5 Figure 7-4: Selected Potential Oligopolies Are Oligopolies Harmful to Consumers? To the extent that oligopolists have market power, they lead to resource misallocations. Oligopolists charge prices that exceed marginal cost. However, if an oligopoly occurs because of economies of scale, consumers might actually end up paying lower prices than if the industry were composed of numerous smaller firms. Copyright 2005 Pearson Addison-Wesley. All rights reserved Copyright 2005 Pearson Addison-Wesley. All rights reserved Duopoly It is possible to have only two firms in one market. This is called a duopoly. There are very few duopoly markets in the world today. When they exist, it is relatively easy for the two members of the duopoly to collude on prices and perhaps market share. How to Make Higher Profits Through Price Discrimination An imperfect competitor (including a monopolist) may be able to charge different people different prices. When there is not a cost difference, this strategy is called price discrimination. A firm will engage in price discrimination whenever feasible to increase profits. Copyright 2005 Pearson Addison-Wesley. All rights reserved Copyright 2005 Pearson Addison-Wesley. All rights reserved

6 How to Make Higher Profits Through Price Discrimination (cont.) Profitable price discrimination involves charging a higher price to customers who have a relatively low price elasticity of demand. At the same time, customers with high price elasticity of demand are charged lower prices. Interdependence and Strategic Dependence All markets and all firms are, in a sense, interdependent. Only when a few large firms account for a majority of sales in an industry does the question of strategic dependence of one on the others actions arise. Copyright 2005 Pearson Addison-Wesley. All rights reserved Copyright 2005 Pearson Addison-Wesley. All rights reserved Interdependence and Strategic Dependence (cont.) The firms must, and do, recognize that they are interdependent. In an oligopolistic market structure, the managers of firms are like generals in a war: They must attempt to predict the reaction of rival firms. This is a strategic game. Opportunistic Behavior and Cheating Oligopolists prefer higher to lower profits, so you might think they would want to cheat they might try to fool their rivals. In another context, an oligopolist could advertise a product with lots of features at a specific price, knowing that some of those features do not exist. This is called opportunistic behavior. Copyright 2005 Pearson Addison-Wesley. All rights reserved Copyright 2005 Pearson Addison-Wesley. All rights reserved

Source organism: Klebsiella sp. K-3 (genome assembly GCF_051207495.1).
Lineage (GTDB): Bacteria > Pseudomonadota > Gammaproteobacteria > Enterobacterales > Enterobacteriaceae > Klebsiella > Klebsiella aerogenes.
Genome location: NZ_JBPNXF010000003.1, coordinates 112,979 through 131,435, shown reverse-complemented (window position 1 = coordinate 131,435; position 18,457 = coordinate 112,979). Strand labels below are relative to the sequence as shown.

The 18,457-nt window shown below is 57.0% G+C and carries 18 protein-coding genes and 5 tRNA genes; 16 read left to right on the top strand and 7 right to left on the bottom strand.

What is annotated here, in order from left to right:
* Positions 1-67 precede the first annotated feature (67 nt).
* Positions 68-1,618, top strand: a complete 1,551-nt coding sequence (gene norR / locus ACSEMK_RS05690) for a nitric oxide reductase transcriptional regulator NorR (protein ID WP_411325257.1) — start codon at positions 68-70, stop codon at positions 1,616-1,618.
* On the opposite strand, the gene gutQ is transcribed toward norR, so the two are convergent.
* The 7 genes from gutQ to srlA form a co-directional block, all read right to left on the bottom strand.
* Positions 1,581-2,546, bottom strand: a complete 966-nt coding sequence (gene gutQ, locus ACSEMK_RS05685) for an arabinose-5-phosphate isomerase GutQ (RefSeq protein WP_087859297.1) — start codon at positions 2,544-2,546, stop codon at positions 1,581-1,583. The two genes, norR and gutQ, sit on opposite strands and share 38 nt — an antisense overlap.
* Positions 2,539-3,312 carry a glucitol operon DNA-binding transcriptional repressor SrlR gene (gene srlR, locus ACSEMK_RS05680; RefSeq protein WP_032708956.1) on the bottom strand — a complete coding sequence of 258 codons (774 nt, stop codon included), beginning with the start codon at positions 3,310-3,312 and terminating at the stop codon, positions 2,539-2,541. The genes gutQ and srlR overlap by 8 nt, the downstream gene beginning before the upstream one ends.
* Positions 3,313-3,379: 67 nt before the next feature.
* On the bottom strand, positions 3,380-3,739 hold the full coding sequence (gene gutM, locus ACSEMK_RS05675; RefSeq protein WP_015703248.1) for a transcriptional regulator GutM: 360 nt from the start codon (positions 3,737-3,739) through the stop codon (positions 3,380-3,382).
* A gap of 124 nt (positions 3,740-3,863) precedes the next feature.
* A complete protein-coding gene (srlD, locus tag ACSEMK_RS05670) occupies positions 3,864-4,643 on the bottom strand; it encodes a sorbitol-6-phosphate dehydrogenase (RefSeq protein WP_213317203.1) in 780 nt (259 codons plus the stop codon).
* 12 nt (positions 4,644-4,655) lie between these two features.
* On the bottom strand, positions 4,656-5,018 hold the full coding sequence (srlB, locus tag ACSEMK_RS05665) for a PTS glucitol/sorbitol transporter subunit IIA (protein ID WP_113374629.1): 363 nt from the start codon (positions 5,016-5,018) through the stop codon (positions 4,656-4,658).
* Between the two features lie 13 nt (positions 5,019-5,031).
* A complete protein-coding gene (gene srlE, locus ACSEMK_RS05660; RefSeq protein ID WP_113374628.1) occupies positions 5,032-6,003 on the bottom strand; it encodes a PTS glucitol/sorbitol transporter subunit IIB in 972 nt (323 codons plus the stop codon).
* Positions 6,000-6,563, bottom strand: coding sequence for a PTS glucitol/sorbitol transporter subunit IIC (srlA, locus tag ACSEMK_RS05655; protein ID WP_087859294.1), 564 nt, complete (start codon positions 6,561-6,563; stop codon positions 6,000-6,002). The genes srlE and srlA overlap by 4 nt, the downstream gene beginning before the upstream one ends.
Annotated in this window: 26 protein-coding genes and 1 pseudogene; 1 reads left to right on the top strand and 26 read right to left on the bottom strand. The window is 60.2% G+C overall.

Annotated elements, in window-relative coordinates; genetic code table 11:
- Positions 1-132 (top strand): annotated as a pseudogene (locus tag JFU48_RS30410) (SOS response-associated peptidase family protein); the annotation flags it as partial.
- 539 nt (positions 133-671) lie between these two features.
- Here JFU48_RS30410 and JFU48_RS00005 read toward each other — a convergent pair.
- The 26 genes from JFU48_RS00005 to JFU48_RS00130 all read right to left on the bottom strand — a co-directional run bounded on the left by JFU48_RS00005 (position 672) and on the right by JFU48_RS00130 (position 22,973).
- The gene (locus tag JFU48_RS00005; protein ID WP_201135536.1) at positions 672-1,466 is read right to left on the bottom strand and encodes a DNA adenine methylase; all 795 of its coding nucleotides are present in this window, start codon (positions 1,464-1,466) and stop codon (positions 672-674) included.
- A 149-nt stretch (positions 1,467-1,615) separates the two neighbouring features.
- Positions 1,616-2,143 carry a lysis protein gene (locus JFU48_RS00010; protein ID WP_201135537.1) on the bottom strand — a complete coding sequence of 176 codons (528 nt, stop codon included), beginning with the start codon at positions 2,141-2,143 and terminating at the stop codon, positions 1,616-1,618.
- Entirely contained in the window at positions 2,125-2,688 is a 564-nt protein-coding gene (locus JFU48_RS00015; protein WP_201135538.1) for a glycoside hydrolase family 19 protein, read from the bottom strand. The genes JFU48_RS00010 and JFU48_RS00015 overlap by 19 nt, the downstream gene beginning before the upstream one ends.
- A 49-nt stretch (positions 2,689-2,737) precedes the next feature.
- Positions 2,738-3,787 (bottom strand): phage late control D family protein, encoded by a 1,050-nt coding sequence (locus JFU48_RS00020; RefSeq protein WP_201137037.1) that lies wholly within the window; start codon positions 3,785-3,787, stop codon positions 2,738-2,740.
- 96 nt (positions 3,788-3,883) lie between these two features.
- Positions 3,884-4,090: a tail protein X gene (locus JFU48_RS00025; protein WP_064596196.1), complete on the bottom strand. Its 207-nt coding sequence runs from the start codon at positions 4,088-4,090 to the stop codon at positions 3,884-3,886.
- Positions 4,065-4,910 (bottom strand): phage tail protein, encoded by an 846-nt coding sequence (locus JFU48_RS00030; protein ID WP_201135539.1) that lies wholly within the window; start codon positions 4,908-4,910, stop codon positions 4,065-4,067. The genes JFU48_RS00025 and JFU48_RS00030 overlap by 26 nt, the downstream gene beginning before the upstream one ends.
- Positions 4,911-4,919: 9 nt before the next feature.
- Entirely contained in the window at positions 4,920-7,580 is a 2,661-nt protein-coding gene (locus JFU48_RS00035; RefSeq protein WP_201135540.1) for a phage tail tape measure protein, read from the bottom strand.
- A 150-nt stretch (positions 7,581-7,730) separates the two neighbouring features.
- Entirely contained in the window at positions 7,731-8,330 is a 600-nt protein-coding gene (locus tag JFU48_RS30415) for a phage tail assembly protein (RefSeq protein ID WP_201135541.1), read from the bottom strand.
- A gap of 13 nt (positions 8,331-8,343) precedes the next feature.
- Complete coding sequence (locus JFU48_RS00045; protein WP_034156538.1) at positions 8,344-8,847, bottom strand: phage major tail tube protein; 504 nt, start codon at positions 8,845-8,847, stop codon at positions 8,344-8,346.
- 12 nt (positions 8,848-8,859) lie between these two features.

7 Results of Opportunistic Behavior If all of us engaged in opportunistic behavior all of the time, the world would be a mess. The reality is that this is not the world in which most of us live. Why not? Because most of engage in repeat transactions. Sellers would like us to keep coming back to their stores. Each of us would like to keep our jobs, get promotions, etc. Price Leadership and Price Wars Most oligopolists do not explicitly engage in collusion they don t have meetings to get together to split up the market or fix prices. However, oligopolists can figure out ways to implicitly determine prices together. This is called tacit collusion. One example of this is the model of price leadership. Copyright 2005 Pearson Addison-Wesley. All rights reserved Copyright 2005 Pearson Addison-Wesley. All rights reserved Price Leadership In the model of price leadership, the basic assumption is that there is one dominant firm. It is usually the biggest firm. The dominant firm sets the price that it thinks is profit maximizing. Then it allows other firms to sell all they can at that price. The dominant firm sells the remainder. Price Wars Price leadership may not always work. If the price leader ends up much better off than the firms that follow, the followers may choose not to set prices according to those set by that dominant firm. The result may be a price war the dominant firm lowers its prices a little bit, but the other firms lower theirs even more. Copyright 2005 Pearson Addison-Wesley. All rights reserved Copyright 2005 Pearson Addison-Wesley. All rights reserved

8 Key Terms and Concepts collusion duopoly industry concentration ratio monopolistic competition oligopoly opportunistic behavior price discrimination price leadership price war strategic dependence tacit collusion Copyright 2005 Pearson Addison-Wesley. All rights reserved